Brad Garrett

Why everybody expects Robert, what keeps him humble, and his comedy club’s guarantee

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There’s no mistaking Brad Garrett when he walks into a room. He’s 6 feet 8 inches tall, and his famously low, rumbling voice easily penetrates walls. It is when he gets into his stand-up routine that you may find him unrecognizable. Garrett is known for playing Raymond’s softhearted, bumbling brother, Robert, on Everybody Loves Raymond, but the actor is completely upfront when he says people are shocked to find he’s not Robert after all. His stand-up isn’t dopey sweet; it’s sharp, self-deprecating, jaded humor that may not be very recognizable for fans of the show, and for Garrett that’s OK. His mantra: You can’t please everyone. And maybe that’s why Brad Garrett’s Comedy Club at the Tropicana offers a money-back guarantee.

How does Robert affect the expectations for your stand-up?

Of course, they welcome you into their homes for nine years and they expect that that’s you. They call you Robert, they think you’re Robert, and at the end of the day that’s not a bad thing. That means you did your job well and you were on a hit and America bought it. There are people who come to the show that are fans, and I even do a little bit about it in my act: “It’s not Robert; you may be expecting Robert …” I’m an actor, so I get hired to play people unlike myself, and I love that. That’s what’s great about stand-up, it’s a whole different form. It’s the skydiving of show business. There’s nothing like it, and it’s different every night. You never have it down. It’s one of the few things that keep you humble.

Why open a club in Las Vegas, versus a city like Los Angeles?

There’s no town for entertainment like Vegas. I’ve been in this town for 25 years, and I just have a real love for the city. I have a lot of family in Vegas, and I was finding myself performing in Vegas four to five months a year. So I figured if you’re going to go, why not go big?

There are a lot of clubs on the Strip. How can you compete?

We’re just trying to get by Hooters right now. Comedy is an amazing escape. It’s needed daily. You’ll always have the comedy aficionados, the ones who will know the names. There will never be a comedy heyday like there was when I started in the 1980s because of where we’ve gone now with cable and the Internet. We’re just entrenched in so many different kinds of media. I think it’ll come back, but it’ll never be what it was. That’s why we have to bring the best guys and gals we can to the stage on a nightly basis.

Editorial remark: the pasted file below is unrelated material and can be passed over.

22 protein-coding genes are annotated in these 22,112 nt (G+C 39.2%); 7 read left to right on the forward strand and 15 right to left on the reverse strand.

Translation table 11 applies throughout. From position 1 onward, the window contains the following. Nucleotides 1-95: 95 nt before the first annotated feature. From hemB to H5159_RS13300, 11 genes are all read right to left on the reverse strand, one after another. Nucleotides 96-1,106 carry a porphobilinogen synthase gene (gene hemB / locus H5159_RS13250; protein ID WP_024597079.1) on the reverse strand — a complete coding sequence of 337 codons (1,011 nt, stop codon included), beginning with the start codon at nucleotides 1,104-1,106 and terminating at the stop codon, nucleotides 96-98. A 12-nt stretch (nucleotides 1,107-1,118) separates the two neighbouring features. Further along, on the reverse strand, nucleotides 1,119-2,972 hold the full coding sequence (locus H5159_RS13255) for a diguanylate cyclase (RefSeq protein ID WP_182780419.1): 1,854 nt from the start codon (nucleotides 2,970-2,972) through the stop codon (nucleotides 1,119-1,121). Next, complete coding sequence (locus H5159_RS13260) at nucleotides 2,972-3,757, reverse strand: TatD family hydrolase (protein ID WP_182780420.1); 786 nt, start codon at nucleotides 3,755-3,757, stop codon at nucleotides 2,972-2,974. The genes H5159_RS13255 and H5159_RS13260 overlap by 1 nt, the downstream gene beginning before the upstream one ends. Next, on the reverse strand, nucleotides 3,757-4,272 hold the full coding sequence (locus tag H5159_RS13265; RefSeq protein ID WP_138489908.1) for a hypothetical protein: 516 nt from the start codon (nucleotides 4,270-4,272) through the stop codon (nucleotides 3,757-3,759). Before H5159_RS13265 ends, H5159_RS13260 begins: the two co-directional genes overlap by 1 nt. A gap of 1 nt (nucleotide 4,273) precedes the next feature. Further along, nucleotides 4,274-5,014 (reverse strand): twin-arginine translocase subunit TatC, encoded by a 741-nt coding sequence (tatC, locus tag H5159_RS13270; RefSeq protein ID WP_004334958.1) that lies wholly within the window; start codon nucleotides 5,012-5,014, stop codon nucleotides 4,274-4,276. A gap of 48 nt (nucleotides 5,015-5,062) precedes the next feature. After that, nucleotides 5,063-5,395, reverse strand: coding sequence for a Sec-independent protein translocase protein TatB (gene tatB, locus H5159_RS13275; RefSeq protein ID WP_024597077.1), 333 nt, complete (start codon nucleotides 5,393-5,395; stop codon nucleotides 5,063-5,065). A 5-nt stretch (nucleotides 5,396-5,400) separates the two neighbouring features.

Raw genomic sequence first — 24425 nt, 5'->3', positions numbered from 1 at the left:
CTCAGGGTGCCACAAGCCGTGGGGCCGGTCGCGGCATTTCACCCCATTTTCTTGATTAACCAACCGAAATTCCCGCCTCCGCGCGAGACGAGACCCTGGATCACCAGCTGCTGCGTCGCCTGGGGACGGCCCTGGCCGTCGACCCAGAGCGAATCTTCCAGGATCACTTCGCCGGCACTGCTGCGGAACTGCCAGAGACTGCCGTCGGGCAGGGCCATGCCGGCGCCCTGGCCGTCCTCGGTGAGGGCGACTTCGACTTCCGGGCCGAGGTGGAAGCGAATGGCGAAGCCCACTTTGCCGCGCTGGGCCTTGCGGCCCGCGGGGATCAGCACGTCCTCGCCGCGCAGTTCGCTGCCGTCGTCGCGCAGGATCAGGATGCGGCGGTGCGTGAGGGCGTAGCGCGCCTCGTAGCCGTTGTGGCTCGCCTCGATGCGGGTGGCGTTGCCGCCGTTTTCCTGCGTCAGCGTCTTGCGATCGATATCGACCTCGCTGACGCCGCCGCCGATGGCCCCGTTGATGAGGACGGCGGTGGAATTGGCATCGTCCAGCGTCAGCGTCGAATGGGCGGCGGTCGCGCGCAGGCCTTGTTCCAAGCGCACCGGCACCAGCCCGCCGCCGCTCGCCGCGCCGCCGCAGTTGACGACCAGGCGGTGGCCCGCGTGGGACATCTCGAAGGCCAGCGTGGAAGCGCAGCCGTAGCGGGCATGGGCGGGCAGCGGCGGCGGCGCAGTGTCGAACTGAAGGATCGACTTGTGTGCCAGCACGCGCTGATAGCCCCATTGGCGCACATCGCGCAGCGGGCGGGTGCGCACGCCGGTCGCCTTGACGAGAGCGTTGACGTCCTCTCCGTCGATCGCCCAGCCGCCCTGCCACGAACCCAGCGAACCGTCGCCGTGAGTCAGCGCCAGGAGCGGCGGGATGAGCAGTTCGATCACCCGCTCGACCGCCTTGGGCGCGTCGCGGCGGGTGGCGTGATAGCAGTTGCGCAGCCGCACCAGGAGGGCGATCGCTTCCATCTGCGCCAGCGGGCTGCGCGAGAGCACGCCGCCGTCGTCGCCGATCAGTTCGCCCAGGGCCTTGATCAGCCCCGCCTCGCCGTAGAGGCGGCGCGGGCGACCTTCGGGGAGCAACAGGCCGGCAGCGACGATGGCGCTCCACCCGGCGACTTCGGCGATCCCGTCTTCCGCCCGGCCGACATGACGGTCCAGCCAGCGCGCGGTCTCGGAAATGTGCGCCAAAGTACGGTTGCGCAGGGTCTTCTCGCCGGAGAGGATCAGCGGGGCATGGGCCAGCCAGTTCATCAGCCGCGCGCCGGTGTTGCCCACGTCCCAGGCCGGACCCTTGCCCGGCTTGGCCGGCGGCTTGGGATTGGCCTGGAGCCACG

Have you had to adjust your expectations?

Not really. I just had to plunk a lot more money into it to get it going. It’s taken a little longer than I thought to catch on. It’s been a lot more competitive than I thought it would be. In reality there are six comedy clubs on the Strip. I believe we’re on one of the best corners in Las Vegas, there’s no question about it. I believe getting the foot traffic in there is crucial. The hotel is having its grand opening in May, the Nikki Beach is going up, the Mob Experience, and all of this is just going to start to generate the buzz we need to get people coming to the property. I think expectations on any business venture are always high. Then, after the hype is off and the passion is leveled out a bit, you have to get down to brass tacks and say, “How do we get people in here?”

What comedians are you most excited about getting onstage?

I’m stuck between a rock and hard place because the big names are all signed with the large hotels. Before I took over the comedy room I was at The Mirage for years, and in order to open the comedy club I had to leave my big-room contract behind. You’re not allowed to play a comedy club and a big room if you’re scheduled—if you want to do a pop-in unannounced, that’s different. I had Kevin Nealon from Saturday Night Live and I had Dom Irrera in and that was great, but there’s a lot of guys who aren’t household names that are selling out around the country. We’ve had Alonzo Bodden and Ralph Harris and Steve White. As people know when they go in there, if you don’t like the show, we’ll give you your money back.

Has anyone asked for their money back?

I think there was one couple that wasn’t happy with the show and we gave them tickets to the new show. We offered them a refund, and they said they’ll take the tickets to a new show. I’ve had people walk out on me, so that’s a part of life. My act is very different. If you’re looking for Robert from Raymond, then it’s not the show for you. My act is very caustic and fun, but you’ve got to have a backbone. People who are fans of my stand-up wait in line to sit in the front row because it’s Gallagher without the mess. You can’t please everyone, but it’s exciting to see people come back.

What is your definition of success?

We’re knee-deep in it. The success right now is over and above what I had imagined. I can’t put a monetary number on it because what I have is comics from all over calling every week to work the room because of the reputation, the audiences, the way they’re treated, the technology that has been put in the room. It’s become a place where comics come and hang.

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